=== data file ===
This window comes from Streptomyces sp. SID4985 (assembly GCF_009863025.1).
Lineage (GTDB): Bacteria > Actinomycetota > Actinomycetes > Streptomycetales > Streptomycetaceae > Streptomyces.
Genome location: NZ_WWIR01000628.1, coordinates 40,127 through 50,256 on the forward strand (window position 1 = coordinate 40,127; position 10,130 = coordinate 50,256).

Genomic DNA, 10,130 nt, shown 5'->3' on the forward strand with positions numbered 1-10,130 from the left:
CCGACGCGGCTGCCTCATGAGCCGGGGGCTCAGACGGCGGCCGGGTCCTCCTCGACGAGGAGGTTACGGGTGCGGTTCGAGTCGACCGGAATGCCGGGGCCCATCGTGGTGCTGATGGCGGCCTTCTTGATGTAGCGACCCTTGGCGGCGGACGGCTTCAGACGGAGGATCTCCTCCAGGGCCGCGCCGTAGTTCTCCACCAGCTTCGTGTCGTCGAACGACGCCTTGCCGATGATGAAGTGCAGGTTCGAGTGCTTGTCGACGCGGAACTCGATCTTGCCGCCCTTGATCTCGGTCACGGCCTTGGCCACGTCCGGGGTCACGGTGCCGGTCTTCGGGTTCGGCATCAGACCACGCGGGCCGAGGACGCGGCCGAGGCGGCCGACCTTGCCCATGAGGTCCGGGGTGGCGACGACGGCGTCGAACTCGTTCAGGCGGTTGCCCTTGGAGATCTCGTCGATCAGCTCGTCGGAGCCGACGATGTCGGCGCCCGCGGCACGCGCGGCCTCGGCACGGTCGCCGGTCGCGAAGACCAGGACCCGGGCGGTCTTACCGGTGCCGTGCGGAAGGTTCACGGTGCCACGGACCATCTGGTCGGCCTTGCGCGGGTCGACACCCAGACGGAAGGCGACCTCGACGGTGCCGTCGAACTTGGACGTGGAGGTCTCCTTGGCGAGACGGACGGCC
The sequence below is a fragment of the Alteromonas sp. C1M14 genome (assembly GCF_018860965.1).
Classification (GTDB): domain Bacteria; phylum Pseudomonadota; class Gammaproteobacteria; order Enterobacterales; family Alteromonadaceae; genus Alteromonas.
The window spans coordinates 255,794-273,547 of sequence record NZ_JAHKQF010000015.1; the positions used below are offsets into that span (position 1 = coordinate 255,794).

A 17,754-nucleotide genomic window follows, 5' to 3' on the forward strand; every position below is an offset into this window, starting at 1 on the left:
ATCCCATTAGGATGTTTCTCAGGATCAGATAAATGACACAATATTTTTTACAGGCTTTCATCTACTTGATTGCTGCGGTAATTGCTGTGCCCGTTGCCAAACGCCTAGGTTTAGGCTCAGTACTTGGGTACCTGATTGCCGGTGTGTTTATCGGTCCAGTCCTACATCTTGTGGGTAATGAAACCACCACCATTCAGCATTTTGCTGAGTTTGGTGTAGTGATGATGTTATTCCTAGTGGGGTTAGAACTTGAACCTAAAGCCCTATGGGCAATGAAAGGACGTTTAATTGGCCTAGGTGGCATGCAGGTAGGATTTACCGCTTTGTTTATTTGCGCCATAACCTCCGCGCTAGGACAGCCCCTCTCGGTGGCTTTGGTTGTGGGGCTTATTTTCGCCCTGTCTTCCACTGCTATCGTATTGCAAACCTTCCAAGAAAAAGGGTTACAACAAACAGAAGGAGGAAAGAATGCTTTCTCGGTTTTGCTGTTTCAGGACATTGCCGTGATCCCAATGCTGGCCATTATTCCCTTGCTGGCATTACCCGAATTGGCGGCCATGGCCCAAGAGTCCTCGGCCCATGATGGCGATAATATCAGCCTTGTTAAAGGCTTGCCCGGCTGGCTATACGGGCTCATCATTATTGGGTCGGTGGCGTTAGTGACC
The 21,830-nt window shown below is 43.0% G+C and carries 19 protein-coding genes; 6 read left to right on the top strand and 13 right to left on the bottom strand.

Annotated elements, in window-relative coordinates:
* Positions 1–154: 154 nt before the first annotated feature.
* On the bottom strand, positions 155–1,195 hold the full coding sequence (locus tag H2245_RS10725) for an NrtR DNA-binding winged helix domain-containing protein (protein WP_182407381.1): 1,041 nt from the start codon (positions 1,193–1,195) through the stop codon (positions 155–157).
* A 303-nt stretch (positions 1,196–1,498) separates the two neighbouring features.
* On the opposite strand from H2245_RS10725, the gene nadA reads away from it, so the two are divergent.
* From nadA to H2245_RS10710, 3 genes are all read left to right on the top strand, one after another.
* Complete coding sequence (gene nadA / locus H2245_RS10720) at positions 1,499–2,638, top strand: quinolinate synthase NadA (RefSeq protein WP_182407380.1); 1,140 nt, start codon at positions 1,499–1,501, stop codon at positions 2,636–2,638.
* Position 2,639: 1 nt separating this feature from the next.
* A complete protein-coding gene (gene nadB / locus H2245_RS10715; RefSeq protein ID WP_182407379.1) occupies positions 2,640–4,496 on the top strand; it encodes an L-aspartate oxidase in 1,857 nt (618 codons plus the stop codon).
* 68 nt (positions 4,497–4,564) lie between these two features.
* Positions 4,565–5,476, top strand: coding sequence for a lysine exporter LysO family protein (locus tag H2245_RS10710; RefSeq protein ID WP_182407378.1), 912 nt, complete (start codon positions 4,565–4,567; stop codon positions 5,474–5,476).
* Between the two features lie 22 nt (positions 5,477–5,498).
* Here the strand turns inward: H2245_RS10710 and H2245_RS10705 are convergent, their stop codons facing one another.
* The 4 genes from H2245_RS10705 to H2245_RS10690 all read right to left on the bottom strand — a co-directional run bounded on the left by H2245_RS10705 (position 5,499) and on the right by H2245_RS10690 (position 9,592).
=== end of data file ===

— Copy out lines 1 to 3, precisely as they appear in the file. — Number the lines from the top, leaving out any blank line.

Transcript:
This window comes from Streptomyces sp. SID4985 (assembly GCF_009863025.1).
Lineage (GTDB): Bacteria > Actinomycetota > Actinomycetes > Streptomycetales > Streptomycetaceae > Streptomyces.
Genome location: NZ_WWIR01000628.1, coordinates 40,127 through 50,256 on the forward strand (window position 1 = coordinate 40,127; position 10,130 = coordinate 50,256).